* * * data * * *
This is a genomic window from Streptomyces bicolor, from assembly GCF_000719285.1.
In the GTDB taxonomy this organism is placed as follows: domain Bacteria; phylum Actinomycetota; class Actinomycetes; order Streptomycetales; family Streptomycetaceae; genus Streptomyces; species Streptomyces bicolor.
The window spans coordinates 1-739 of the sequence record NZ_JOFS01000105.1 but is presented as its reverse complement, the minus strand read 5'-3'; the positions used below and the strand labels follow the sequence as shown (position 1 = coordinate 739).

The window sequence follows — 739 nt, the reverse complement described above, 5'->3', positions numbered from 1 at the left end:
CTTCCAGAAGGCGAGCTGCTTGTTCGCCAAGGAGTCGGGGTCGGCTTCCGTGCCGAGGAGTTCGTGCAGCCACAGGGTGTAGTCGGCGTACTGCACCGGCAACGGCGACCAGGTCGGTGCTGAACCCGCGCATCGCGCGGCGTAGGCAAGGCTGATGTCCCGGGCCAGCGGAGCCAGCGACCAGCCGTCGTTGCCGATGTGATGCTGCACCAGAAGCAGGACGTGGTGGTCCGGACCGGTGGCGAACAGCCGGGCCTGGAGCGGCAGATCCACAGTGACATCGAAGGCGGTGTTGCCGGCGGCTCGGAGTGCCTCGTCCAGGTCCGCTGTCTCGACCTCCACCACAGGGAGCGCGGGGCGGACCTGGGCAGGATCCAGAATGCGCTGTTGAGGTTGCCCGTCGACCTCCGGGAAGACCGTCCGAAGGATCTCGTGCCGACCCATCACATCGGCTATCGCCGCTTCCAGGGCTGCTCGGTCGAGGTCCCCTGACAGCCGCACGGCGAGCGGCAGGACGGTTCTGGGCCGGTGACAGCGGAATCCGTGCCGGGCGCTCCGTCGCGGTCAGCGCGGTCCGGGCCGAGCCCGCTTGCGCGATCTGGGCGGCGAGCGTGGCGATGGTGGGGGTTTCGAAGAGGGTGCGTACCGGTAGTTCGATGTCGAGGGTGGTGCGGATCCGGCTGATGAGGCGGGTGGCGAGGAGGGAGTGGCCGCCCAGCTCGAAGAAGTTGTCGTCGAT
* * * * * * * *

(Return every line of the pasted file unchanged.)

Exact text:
This is a genomic window from Streptomyces bicolor, from assembly GCF_000719285.1.
In the GTDB taxonomy this organism is placed as follows: domain Bacteria; phylum Actinomycetota; class Actinomycetes; order Streptomycetales; family Streptomycetaceae; genus Streptomyces; species Streptomyces bicolor.
The window spans coordinates 1-739 of the sequence record NZ_JOFS01000105.1 but is presented as its reverse complement, the minus strand read 5'-3'; the positions used below and the strand labels follow the sequence as shown (position 1 = coordinate 739).

The window sequence follows — 739 nt, the reverse complement described above, 5'->3', positions numbered from 1 at the left end:
CTTCCAGAAGGCGAGCTGCTTGTTCGCCAAGGAGTCGGGGTCGGCTTCCGTGCCGAGGAGTTCGTGCAGCCACAGGGTGTAGTCGGCGTACTGCACCGGCAACGGCGACCAGGTCGGTGCTGAACCCGCGCATCGCGCGGCGTAGGCAAGGCTGATGTCCCGGGCCAGCGGAGCCAGCGACCAGCCGTCGTTGCCGATGTGATGCTGCACCAGAAGCAGGACGTGGTGGTCCGGACCGGTGGCGAACAGCCGGGCCTGGAGCGGCAGATCCACAGTGACATCGAAGGCGGTGTTGCCGGCGGCTCGGAGTGCCTCGTCCAGGTCCGCTGTCTCGACCTCCACCACAGGGAGCGCGGGGCGGACCTGGGCAGGATCCAGAATGCGCTGTTGAGGTTGCCCGTCGACCTCCGGGAAGACCGTCCGAAGGATCTCGTGCCGACCCATCACATCGGCTATCGCCGCTTCCAGGGCTGCTCGGTCGAGGTCCCCTGACAGCCGCACGGCGAGCGGCAGGACGGTTCTGGGCCGGTGACAGCGGAATCCGTGCCGGGCGCTCCGTCGCGGTCAGCGCGGTCCGGGCCGAGCCCGCTTGCGCGATCTGGGCGGCGAGCGTGGCGATGGTGGGGGTTTCGAAGAGGGTGCGTACCGGTAGTTCGATGTCGAGGGTGGTGCGGATCCGGCTGATGAGGCGGGTGGCGAGGAGGGAGTGGCCGCCCAGCTCGAAGAAGTTGTCGTCGAT